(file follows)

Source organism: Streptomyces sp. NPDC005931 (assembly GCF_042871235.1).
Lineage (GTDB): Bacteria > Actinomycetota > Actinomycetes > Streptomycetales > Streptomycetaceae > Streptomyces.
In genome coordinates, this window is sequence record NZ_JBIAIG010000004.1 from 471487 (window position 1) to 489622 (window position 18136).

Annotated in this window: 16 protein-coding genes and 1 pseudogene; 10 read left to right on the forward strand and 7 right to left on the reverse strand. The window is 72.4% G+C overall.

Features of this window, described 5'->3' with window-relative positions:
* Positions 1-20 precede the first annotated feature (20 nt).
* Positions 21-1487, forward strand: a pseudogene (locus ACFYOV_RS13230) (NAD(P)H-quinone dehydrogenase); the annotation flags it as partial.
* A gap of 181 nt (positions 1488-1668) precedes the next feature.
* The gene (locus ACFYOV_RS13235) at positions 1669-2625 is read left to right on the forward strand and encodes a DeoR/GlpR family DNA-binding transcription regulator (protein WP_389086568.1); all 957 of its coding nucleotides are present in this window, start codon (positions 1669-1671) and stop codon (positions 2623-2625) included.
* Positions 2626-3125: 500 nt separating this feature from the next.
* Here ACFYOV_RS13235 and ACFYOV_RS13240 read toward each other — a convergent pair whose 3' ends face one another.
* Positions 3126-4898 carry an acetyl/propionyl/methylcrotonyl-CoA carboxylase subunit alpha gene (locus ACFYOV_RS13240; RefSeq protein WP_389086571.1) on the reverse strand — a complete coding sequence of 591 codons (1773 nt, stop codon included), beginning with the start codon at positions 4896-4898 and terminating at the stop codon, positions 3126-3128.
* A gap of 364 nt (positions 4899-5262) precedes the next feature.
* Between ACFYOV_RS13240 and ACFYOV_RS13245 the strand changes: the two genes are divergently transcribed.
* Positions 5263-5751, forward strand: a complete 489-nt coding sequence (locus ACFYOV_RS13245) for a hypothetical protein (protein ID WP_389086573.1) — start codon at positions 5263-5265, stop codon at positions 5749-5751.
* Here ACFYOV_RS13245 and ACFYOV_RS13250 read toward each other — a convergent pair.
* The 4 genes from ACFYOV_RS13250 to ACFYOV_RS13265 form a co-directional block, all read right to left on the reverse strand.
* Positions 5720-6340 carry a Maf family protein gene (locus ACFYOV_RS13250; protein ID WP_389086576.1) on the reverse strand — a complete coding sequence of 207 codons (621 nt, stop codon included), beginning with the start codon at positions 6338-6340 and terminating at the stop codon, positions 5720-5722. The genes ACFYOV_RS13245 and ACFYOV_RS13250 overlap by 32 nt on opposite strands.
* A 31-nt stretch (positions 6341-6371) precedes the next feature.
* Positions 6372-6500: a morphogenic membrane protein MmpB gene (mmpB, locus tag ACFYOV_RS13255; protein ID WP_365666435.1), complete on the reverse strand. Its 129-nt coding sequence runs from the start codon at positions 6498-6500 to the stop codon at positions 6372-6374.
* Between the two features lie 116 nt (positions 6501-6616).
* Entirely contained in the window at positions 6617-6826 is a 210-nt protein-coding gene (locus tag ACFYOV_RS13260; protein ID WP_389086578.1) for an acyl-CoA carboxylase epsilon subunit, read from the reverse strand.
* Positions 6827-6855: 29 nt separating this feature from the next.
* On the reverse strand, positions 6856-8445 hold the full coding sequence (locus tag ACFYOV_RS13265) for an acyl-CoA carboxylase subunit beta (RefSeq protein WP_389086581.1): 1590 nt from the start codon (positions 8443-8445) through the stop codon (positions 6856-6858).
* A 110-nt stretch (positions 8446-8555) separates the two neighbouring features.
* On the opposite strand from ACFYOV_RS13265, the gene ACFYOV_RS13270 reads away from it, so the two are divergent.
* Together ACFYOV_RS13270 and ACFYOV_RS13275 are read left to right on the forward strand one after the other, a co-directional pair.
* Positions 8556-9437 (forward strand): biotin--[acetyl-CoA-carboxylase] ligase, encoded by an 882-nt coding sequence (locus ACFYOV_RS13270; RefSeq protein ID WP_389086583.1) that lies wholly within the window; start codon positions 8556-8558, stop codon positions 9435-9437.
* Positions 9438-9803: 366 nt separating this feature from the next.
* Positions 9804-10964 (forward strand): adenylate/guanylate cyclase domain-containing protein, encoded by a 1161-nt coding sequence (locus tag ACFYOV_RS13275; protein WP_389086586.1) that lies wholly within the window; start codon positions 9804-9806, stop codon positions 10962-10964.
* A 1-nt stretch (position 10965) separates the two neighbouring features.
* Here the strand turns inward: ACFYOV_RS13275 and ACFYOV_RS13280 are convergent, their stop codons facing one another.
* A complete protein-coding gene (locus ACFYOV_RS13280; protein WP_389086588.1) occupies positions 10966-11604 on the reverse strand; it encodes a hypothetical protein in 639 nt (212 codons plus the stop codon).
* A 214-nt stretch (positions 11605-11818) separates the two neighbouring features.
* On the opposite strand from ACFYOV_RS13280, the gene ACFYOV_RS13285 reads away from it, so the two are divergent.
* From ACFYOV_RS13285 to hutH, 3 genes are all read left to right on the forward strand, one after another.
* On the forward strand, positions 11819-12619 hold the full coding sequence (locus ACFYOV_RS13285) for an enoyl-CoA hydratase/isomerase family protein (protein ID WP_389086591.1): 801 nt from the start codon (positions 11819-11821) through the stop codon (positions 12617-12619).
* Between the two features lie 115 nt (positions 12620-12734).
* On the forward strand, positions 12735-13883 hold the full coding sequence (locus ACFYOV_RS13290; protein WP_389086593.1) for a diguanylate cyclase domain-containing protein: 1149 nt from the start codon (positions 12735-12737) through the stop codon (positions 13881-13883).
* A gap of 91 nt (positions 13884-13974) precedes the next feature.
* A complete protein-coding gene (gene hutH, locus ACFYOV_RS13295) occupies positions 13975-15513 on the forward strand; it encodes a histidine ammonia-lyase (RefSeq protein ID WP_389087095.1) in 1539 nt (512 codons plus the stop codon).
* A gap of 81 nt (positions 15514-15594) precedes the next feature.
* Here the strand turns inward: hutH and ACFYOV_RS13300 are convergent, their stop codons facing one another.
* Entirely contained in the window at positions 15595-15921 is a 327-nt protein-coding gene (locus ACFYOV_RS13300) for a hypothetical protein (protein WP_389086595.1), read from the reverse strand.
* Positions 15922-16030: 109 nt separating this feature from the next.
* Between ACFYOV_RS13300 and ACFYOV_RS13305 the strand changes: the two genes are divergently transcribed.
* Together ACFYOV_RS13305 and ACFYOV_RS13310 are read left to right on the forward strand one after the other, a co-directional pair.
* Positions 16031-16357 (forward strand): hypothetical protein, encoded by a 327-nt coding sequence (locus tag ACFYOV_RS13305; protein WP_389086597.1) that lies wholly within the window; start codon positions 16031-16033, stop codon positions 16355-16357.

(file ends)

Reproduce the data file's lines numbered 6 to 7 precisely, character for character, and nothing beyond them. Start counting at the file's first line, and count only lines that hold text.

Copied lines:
* Positions 1-20 precede the first annotated feature (20 nt).
* Positions 21-1487, forward strand: a pseudogene (locus ACFYOV_RS13230) (NAD(P)H-quinone dehydrogenase); the annotation flags it as partial.